Prostate Cancer (Case Study)

Nov 26 2012

Having spent his working life dispensing medicines and good advice, pharmacist Vic Carroll had a healthy respect for his own wellbeing when he reached retirement.

Just as well …

In 2005 his regular-as-clockwork PSA checks began showing a steady increase and when the reading reached 6.6, Vic’s GP referred him to a urologist. A biopsy confirmed that further treatment was warranted.
 
“The ‘ray’ treatment went for seven weeks, five days a week, but I’d drive to Waratah, have my treatment and be home in an hour,” the Merewether resident said.

In addition to radiotherapy Vic received an androgen deprivation (AD) drug called Lucrin in a clinical trial known as RADAR (Randomised Androgen Deprivation and Radiotherapy). By inhibiting testosterone levels it shrinks the prostate and thus also shrinks the prostate cancer tissue.

Five years later, and now aged 73, Vic has annual appointments with Professor Jim Denham, a radiation oncologist at Calvary Mater Newcastle and a Conjoint Professor with the University of Newcastle, who directs the RADAR trial.

Vic gets regular DREs (Digital Rectal Examinations) and his PSA reading is currently 1.0. It’s a good result.
As Professor Denham explains, “After radiation, some of the normal healthy cells in the prostate survive and produce some PSA. The level will never be zero”.

Close to 3,300 men succumb to prostate cancer each year but through research and treatment they have a fighting chance.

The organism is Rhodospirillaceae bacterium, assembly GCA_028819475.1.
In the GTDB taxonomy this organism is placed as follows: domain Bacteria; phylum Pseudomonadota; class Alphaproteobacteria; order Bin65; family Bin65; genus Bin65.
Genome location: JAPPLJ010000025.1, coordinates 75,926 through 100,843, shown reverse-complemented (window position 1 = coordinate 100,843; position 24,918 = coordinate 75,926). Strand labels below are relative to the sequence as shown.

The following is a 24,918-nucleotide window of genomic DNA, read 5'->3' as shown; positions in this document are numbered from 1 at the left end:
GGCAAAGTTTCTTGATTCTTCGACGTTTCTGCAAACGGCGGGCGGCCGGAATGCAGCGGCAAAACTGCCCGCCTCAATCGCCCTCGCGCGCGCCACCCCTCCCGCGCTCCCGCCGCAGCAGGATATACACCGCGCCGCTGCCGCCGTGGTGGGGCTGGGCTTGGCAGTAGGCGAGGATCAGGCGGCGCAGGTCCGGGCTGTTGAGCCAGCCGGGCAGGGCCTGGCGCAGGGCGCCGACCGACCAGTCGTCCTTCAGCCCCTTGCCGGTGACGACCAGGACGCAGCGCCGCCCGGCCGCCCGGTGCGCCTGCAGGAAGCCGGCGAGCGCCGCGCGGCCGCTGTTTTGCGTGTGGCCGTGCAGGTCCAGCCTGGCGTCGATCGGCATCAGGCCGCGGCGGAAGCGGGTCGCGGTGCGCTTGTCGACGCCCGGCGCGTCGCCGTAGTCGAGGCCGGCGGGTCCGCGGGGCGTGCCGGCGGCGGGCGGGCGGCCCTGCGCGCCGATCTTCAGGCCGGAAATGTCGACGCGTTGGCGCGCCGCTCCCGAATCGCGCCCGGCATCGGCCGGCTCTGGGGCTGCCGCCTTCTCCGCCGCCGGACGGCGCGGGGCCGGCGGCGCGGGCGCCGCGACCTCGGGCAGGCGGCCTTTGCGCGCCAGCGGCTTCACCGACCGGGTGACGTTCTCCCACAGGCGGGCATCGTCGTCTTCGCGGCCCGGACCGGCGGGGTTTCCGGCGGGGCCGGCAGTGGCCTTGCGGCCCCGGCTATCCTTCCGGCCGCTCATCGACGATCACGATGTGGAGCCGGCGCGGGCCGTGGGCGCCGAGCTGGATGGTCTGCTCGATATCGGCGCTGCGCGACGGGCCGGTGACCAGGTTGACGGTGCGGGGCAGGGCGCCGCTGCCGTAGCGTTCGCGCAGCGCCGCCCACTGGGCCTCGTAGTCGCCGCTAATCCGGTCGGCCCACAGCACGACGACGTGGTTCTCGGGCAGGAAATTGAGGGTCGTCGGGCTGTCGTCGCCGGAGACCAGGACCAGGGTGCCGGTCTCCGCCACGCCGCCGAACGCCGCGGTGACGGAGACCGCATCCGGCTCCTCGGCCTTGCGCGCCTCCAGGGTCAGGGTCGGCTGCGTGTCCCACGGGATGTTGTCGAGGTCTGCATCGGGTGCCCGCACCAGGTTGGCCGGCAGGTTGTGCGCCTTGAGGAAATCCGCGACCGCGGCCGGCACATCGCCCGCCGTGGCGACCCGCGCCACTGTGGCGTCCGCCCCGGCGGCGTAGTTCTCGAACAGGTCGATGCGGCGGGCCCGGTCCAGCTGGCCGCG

In The Lancet Oncology published March 2011, Professor Denham reported that the use of six months of AD had reduced prostate cancer death rates 10 years after treatment from 22 per cent to 11.4 per cent in the RADAR trial’s predecessor (TROG 96.01).

As part of the RADAR trial, Vic also took a drug called Zometa that is commonly used for preventing osteoporosis but he stopped the medication after it flared up his gout.

“Zometa reverses the loss in bone density that Lucrin and similar drugs can cause, but this isn’t the whole reason for it being in the RADAR trial design,” Professor Denham says.

“Our major hope is that it will prevent the appearance of metastases (secondary cancerous spread) into the bones. We won’t know this until the main efficacy endpoints are analysed in early 2014.”

In another important milestone, toxicity and quality-of-life effects were studied in a cohort of 1000 men racross 23 cancer centres in Australia and New Zealand, with very promising results published in The Lancet Oncology in November 2012.

“We obviously want better treatment outcomes but not at the price of severe side effects. I am highly encouraged by the quality-of-life findings, which are considerably better than anticipated.”

Professor Denham said that androgen deprivation had been previously shown to destroy millions of cancer cells which otherwise would thrive on testosterone. The downside, however, was that men experienced temporary symptoms similar to menopause.

“In around one quarter of men side effects from androgen deprivation can be quite severe, with hot sweats, a reduction in libido and erectile dysfunction,” he said.

“Other repercussions caused by a year or more of hormone therapy include swelling of breasts, depression, loss of cognitive function, weakening of muscles, anaemia and bone fractures due to loss of mineral density.

“The side effects can be quite devastating for a man but we found that the additional 12 months of hormone therapy had little long-term impact compared to the standard treatment. The majority of men returned to normal once the therapy ceased.”

Today, Vic plays tennis three times a week, walks and gardens. Meanwhile, patient follow up in the RADAR trial is ongoing.